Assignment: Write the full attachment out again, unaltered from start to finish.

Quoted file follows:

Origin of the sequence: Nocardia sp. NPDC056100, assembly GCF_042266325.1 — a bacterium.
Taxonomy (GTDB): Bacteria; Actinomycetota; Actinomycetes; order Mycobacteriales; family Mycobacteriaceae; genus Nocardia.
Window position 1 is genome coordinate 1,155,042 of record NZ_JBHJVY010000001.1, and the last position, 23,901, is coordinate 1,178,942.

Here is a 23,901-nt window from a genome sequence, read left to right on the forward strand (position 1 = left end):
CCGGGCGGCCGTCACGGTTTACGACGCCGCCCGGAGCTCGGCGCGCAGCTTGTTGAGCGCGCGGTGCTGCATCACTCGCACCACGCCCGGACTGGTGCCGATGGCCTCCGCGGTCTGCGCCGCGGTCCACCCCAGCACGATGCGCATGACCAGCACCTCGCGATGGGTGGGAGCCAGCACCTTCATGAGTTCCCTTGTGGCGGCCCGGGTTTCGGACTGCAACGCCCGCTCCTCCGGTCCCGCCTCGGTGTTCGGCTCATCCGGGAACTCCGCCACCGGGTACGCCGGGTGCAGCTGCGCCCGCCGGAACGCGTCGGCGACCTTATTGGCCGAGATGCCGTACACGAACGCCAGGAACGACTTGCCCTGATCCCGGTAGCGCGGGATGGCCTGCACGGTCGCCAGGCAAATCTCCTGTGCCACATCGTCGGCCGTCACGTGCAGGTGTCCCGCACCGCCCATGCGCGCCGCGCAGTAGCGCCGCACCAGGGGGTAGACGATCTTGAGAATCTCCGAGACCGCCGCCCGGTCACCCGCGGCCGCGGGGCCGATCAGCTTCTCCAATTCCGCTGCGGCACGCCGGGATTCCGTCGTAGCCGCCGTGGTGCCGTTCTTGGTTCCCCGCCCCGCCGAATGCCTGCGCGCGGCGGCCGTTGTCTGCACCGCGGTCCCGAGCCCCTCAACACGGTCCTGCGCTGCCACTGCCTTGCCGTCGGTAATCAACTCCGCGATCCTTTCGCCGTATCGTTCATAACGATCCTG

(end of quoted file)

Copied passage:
Origin of the sequence: Nocardia sp. NPDC056100, assembly GCF_042266325.1 — a bacterium.
Taxonomy (GTDB): Bacteria; Actinomycetota; Actinomycetes; order Mycobacteriales; family Mycobacteriaceae; genus Nocardia.
Window position 1 is genome coordinate 1,155,042 of record NZ_JBHJVY010000001.1, and the last position, 23,901, is coordinate 1,178,942.

Here is a 23,901-nt window from a genome sequence, read left to right on the forward strand (position 1 = left end):
CCGGGCGGCCGTCACGGTTTACGACGCCGCCCGGAGCTCGGCGCGCAGCTTGTTGAGCGCGCGGTGCTGCATCACTCGCACCACGCCCGGACTGGTGCCGATGGCCTCCGCGGTCTGCGCCGCGGTCCACCCCAGCACGATGCGCATGACCAGCACCTCGCGATGGGTGGGAGCCAGCACCTTCATGAGTTCCCTTGTGGCGGCCCGGGTTTCGGACTGCAACGCCCGCTCCTCCGGTCCCGCCTCGGTGTTCGGCTCATCCGGGAACTCCGCCACCGGGTACGCCGGGTGCAGCTGCGCCCGCCGGAACGCGTCGGCGACCTTATTGGCCGAGATGCCGTACACGAACGCCAGGAACGACTTGCCCTGATCCCGGTAGCGCGGGATGGCCTGCACGGTCGCCAGGCAAATCTCCTGTGCCACATCGTCGGCCGTCACGTGCAGGTGTCCCGCACCGCCCATGCGCGCCGCGCAGTAGCGCCGCACCAGGGGGTAGACGATCTTGAGAATCTCCGAGACCGCCGCCCGGTCACCCGCGGCCGCGGGGCCGATCAGCTTCTCCAATTCCGCTGCGGCACGCCGGGATTCCGTCGTAGCCGCCGTGGTGCCGTTCTTGGTTCCCCGCCCCGCCGAATGCCTGCGCGCGGCGGCCGTTGTCTGCACCGCGGTCCCGAGCCCCTCAACACGGTCCTGCGCTGCCACTGCCTTGCCGTCGGTAATCAACTCCGCGATCCTTTCGCCGTATCGTTCATAACGATCCTG